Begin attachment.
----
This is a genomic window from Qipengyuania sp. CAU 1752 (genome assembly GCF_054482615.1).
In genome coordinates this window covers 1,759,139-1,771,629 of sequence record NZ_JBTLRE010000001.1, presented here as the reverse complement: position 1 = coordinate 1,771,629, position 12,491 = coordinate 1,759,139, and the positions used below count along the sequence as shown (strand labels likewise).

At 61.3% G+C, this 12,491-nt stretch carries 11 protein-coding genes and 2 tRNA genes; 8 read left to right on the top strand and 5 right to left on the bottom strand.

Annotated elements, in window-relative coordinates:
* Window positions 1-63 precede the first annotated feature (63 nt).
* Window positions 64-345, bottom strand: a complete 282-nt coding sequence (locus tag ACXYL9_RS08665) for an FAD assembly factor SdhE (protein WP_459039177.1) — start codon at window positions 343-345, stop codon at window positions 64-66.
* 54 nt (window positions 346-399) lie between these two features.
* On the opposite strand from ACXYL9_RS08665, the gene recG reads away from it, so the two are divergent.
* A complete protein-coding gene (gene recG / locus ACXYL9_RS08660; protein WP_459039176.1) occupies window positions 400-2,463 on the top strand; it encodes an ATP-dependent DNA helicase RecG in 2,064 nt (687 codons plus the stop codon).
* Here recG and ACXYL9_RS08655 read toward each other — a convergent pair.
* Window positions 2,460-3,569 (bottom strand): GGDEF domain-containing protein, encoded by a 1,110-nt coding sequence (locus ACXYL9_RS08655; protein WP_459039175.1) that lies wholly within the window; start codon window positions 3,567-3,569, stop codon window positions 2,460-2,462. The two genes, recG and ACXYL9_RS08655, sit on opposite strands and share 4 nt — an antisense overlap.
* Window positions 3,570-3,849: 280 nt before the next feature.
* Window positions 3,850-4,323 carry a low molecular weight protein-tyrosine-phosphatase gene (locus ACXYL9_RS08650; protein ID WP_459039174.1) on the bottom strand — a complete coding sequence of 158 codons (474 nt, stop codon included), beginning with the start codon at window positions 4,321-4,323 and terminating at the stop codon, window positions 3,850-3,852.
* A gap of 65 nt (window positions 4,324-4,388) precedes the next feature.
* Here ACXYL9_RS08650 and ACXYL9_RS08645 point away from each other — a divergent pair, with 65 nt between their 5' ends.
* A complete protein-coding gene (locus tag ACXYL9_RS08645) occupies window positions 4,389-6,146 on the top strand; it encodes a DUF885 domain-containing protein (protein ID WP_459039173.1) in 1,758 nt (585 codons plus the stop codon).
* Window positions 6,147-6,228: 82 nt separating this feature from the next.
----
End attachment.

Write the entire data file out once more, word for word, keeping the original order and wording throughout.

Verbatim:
This is a genomic window from Qipengyuania sp. CAU 1752 (genome assembly GCF_054482615.1).
In genome coordinates this window covers 1,759,139-1,771,629 of sequence record NZ_JBTLRE010000001.1, presented here as the reverse complement: position 1 = coordinate 1,771,629, position 12,491 = coordinate 1,759,139, and the positions used below count along the sequence as shown (strand labels likewise).

At 61.3% G+C, this 12,491-nt stretch carries 11 protein-coding genes and 2 tRNA genes; 8 read left to right on the top strand and 5 right to left on the bottom strand.

Annotated elements, in window-relative coordinates:
* Window positions 1-63 precede the first annotated feature (63 nt).
* Window positions 64-345, bottom strand: a complete 282-nt coding sequence (locus tag ACXYL9_RS08665) for an FAD assembly factor SdhE (protein WP_459039177.1) — start codon at window positions 343-345, stop codon at window positions 64-66.
* 54 nt (window positions 346-399) lie between these two features.
* On the opposite strand from ACXYL9_RS08665, the gene recG reads away from it, so the two are divergent.
* A complete protein-coding gene (gene recG / locus ACXYL9_RS08660; protein WP_459039176.1) occupies window positions 400-2,463 on the top strand; it encodes an ATP-dependent DNA helicase RecG in 2,064 nt (687 codons plus the stop codon).
* Here recG and ACXYL9_RS08655 read toward each other — a convergent pair.
* Window positions 2,460-3,569 (bottom strand): GGDEF domain-containing protein, encoded by a 1,110-nt coding sequence (locus ACXYL9_RS08655; protein WP_459039175.1) that lies wholly within the window; start codon window positions 3,567-3,569, stop codon window positions 2,460-2,462. The two genes, recG and ACXYL9_RS08655, sit on opposite strands and share 4 nt — an antisense overlap.
* Window positions 3,570-3,849: 280 nt before the next feature.
* Window positions 3,850-4,323 carry a low molecular weight protein-tyrosine-phosphatase gene (locus ACXYL9_RS08650; protein ID WP_459039174.1) on the bottom strand — a complete coding sequence of 158 codons (474 nt, stop codon included), beginning with the start codon at window positions 4,321-4,323 and terminating at the stop codon, window positions 3,850-3,852.
* A gap of 65 nt (window positions 4,324-4,388) precedes the next feature.
* Here ACXYL9_RS08650 and ACXYL9_RS08645 point away from each other — a divergent pair, with 65 nt between their 5' ends.
* A complete protein-coding gene (locus tag ACXYL9_RS08645) occupies window positions 4,389-6,146 on the top strand; it encodes a DUF885 domain-containing protein (protein ID WP_459039173.1) in 1,758 nt (585 codons plus the stop codon).
* Window positions 6,147-6,228: 82 nt separating this feature from the next.